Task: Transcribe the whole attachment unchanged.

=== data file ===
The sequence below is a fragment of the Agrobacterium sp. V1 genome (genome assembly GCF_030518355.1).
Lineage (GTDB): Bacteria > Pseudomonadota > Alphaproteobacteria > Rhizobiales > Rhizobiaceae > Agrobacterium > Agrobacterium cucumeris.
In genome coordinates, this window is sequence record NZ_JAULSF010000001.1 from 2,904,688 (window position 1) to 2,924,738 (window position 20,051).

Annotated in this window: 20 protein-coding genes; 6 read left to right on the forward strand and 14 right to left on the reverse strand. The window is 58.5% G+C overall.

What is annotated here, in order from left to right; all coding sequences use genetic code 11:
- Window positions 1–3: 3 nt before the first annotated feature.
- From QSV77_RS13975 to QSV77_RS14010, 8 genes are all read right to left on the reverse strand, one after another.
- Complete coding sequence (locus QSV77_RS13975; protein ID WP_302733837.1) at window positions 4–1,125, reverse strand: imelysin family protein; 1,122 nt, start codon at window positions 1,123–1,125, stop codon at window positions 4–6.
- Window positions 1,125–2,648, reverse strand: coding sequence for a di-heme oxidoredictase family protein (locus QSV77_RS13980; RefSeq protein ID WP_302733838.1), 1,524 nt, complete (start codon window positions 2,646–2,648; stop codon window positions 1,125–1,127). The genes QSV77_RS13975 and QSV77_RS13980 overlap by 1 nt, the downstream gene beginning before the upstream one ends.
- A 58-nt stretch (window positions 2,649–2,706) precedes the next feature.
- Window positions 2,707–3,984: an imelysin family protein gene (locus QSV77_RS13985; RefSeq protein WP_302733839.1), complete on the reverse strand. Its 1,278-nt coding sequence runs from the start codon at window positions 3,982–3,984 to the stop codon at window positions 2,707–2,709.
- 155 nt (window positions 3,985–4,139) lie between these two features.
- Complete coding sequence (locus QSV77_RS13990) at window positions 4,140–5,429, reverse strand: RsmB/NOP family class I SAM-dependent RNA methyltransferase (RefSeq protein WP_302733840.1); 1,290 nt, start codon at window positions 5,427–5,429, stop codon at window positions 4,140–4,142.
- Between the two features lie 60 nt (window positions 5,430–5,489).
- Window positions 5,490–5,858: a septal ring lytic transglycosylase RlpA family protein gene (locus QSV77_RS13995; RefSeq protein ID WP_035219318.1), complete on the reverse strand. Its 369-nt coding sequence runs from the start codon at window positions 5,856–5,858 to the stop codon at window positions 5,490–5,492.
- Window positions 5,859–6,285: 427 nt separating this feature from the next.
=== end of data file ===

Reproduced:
The sequence below is a fragment of the Agrobacterium sp. V1 genome (genome assembly GCF_030518355.1).
Lineage (GTDB): Bacteria > Pseudomonadota > Alphaproteobacteria > Rhizobiales > Rhizobiaceae > Agrobacterium > Agrobacterium cucumeris.
In genome coordinates, this window is sequence record NZ_JAULSF010000001.1 from 2,904,688 (window position 1) to 2,924,738 (window position 20,051).

Annotated in this window: 20 protein-coding genes; 6 read left to right on the forward strand and 14 right to left on the reverse strand. The window is 58.5% G+C overall.

What is annotated here, in order from left to right; all coding sequences use genetic code 11:
- Window positions 1–3: 3 nt before the first annotated feature.
- From QSV77_RS13975 to QSV77_RS14010, 8 genes are all read right to left on the reverse strand, one after another.
- Complete coding sequence (locus QSV77_RS13975; protein ID WP_302733837.1) at window positions 4–1,125, reverse strand: imelysin family protein; 1,122 nt, start codon at window positions 1,123–1,125, stop codon at window positions 4–6.
- Window positions 1,125–2,648, reverse strand: coding sequence for a di-heme oxidoredictase family protein (locus QSV77_RS13980; RefSeq protein ID WP_302733838.1), 1,524 nt, complete (start codon window positions 2,646–2,648; stop codon window positions 1,125–1,127). The genes QSV77_RS13975 and QSV77_RS13980 overlap by 1 nt, the downstream gene beginning before the upstream one ends.
- A 58-nt stretch (window positions 2,649–2,706) precedes the next feature.
- Window positions 2,707–3,984: an imelysin family protein gene (locus QSV77_RS13985; RefSeq protein WP_302733839.1), complete on the reverse strand. Its 1,278-nt coding sequence runs from the start codon at window positions 3,982–3,984 to the stop codon at window positions 2,707–2,709.
- 155 nt (window positions 3,985–4,139) lie between these two features.
- Complete coding sequence (locus QSV77_RS13990) at window positions 4,140–5,429, reverse strand: RsmB/NOP family class I SAM-dependent RNA methyltransferase (RefSeq protein WP_302733840.1); 1,290 nt, start codon at window positions 5,427–5,429, stop codon at window positions 4,140–4,142.
- Between the two features lie 60 nt (window positions 5,430–5,489).
- Window positions 5,490–5,858: a septal ring lytic transglycosylase RlpA family protein gene (locus QSV77_RS13995; RefSeq protein ID WP_035219318.1), complete on the reverse strand. Its 369-nt coding sequence runs from the start codon at window positions 5,856–5,858 to the stop codon at window positions 5,490–5,492.
- Window positions 5,859–6,285: 427 nt separating this feature from the next.